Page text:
Holacracy and obliquity: do new organisational design approaches actually work? | The Oxford Review

Holacracy and obliquity: do new organisational design approaches actually work?

Research Briefing

Keywords: organisational development, organisational design, organisational structure, holacracy, obliquity, Adhocracy, Sociocracy

Over the last 10 to 15 years a range of new organisational structures and designs have started to become more mainstream, as organisations look for answers to increase adaptability, flexibility and agility as people perceive increasing levels of volatility, uncertainty, complexity and ambiguity.

It is well known that small companies have the ability to build to shift and pivot rapidly in order to meet market, economic, political, technological and scientific changes. Larger organisations have started to become interested in how to have similar levels of creativity, innovation, adaptability and ability to be able to change rapidly.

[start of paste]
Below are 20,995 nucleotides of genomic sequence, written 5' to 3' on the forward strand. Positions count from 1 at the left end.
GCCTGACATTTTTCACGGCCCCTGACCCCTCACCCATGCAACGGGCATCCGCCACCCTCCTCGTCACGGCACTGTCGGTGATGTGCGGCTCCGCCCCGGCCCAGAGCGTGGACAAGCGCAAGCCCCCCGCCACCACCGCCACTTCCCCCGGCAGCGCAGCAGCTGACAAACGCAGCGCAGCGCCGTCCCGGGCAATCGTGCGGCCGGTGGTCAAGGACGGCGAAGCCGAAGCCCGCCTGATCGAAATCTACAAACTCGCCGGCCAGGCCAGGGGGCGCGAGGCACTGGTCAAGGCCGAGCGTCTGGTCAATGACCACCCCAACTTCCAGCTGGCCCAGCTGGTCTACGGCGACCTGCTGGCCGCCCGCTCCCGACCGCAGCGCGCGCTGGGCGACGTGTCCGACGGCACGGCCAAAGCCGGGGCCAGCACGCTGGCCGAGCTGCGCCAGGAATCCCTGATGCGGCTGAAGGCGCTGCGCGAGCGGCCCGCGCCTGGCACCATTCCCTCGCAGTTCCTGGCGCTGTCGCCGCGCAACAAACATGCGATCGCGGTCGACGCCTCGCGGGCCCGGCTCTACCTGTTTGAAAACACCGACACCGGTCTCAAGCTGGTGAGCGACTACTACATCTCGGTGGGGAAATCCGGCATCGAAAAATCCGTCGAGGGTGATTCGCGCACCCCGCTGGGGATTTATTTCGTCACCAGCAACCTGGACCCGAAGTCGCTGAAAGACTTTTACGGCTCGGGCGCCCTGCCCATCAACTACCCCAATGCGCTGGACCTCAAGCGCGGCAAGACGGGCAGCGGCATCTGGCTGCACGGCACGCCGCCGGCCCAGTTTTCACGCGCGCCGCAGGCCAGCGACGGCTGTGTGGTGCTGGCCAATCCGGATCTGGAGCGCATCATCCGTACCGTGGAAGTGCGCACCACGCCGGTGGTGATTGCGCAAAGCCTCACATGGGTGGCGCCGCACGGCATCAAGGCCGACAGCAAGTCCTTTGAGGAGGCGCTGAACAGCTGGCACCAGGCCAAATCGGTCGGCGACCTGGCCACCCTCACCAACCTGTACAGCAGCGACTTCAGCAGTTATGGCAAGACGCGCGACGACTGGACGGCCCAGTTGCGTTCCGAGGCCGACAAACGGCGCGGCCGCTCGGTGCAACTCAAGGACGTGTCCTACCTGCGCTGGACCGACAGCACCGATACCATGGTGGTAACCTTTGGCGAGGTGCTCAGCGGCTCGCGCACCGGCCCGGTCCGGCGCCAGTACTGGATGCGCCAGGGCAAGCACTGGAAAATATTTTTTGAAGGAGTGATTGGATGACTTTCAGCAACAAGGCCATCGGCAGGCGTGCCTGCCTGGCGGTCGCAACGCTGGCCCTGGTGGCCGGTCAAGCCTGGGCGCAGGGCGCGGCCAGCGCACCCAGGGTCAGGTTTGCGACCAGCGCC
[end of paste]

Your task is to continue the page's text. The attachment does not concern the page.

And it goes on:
As a result of this increased interest in developing new ways of working and constructing organisations to increase adaptive behaviours, new organisational structures and designs are being tested including:

  • Obliquity
  • Holacracy
  • Adhocracy
  • Sociocracy

This research briefing looks at the latest research about whether these newer approaches to organisational design and development actually work and what factors are involved in successful implementation.

Get the full research briefing including all references


About our research briefings


Disclaimer: This is a research review, expert interpretation and briefing. As such it contains other studies, expert comment and practitioner advice. It is not a copy of the original study – which is referenced. The original study should be consulted and referenced in all cases. This research briefing is for informational and educational purposes only. We do not accept any liability for the use to which this review and briefing is put or for it or the research accuracy, reliability or validity. This briefing as an original work in its own right and is copyright © Oxford Review Enterprises Ltd 2016-2019. Any use made of this briefing is entirely at your own risk.